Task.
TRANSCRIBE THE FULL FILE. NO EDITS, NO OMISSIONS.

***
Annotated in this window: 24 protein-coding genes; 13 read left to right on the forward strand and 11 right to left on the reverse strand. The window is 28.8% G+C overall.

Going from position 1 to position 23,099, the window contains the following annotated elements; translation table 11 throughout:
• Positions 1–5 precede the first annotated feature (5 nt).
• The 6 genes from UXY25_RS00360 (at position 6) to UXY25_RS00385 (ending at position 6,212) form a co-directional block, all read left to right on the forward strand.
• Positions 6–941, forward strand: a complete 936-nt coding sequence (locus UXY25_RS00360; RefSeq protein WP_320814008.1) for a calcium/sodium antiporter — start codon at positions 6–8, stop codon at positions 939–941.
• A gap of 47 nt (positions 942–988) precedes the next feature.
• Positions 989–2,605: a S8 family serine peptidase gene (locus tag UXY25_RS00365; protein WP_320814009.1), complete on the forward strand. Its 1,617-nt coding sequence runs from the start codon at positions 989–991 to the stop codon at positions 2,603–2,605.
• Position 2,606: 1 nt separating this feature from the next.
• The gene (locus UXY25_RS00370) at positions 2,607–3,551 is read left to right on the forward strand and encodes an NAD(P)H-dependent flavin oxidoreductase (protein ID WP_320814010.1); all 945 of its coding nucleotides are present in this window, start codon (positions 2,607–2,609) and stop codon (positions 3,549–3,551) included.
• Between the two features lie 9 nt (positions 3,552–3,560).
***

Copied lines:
Annotated in this window: 24 protein-coding genes; 13 read left to right on the forward strand and 11 right to left on the reverse strand. The window is 28.8% G+C overall.

Going from position 1 to position 23,099, the window contains the following annotated elements; translation table 11 throughout:
• Positions 1–5 precede the first annotated feature (5 nt).
• The 6 genes from UXY25_RS00360 (at position 6) to UXY25_RS00385 (ending at position 6,212) form a co-directional block, all read left to right on the forward strand.
• Positions 6–941, forward strand: a complete 936-nt coding sequence (locus UXY25_RS00360; RefSeq protein WP_320814008.1) for a calcium/sodium antiporter — start codon at positions 6–8, stop codon at positions 939–941.
• A gap of 47 nt (positions 942–988) precedes the next feature.
• Positions 989–2,605: a S8 family serine peptidase gene (locus tag UXY25_RS00365; protein WP_320814009.1), complete on the forward strand. Its 1,617-nt coding sequence runs from the start codon at positions 989–991 to the stop codon at positions 2,603–2,605.
• Position 2,606: 1 nt separating this feature from the next.
• The gene (locus UXY25_RS00370) at positions 2,607–3,551 is read left to right on the forward strand and encodes an NAD(P)H-dependent flavin oxidoreductase (protein ID WP_320814010.1); all 945 of its coding nucleotides are present in this window, start codon (positions 2,607–2,609) and stop codon (positions 3,549–3,551) included.
• Between the two features lie 9 nt (positions 3,552–3,560).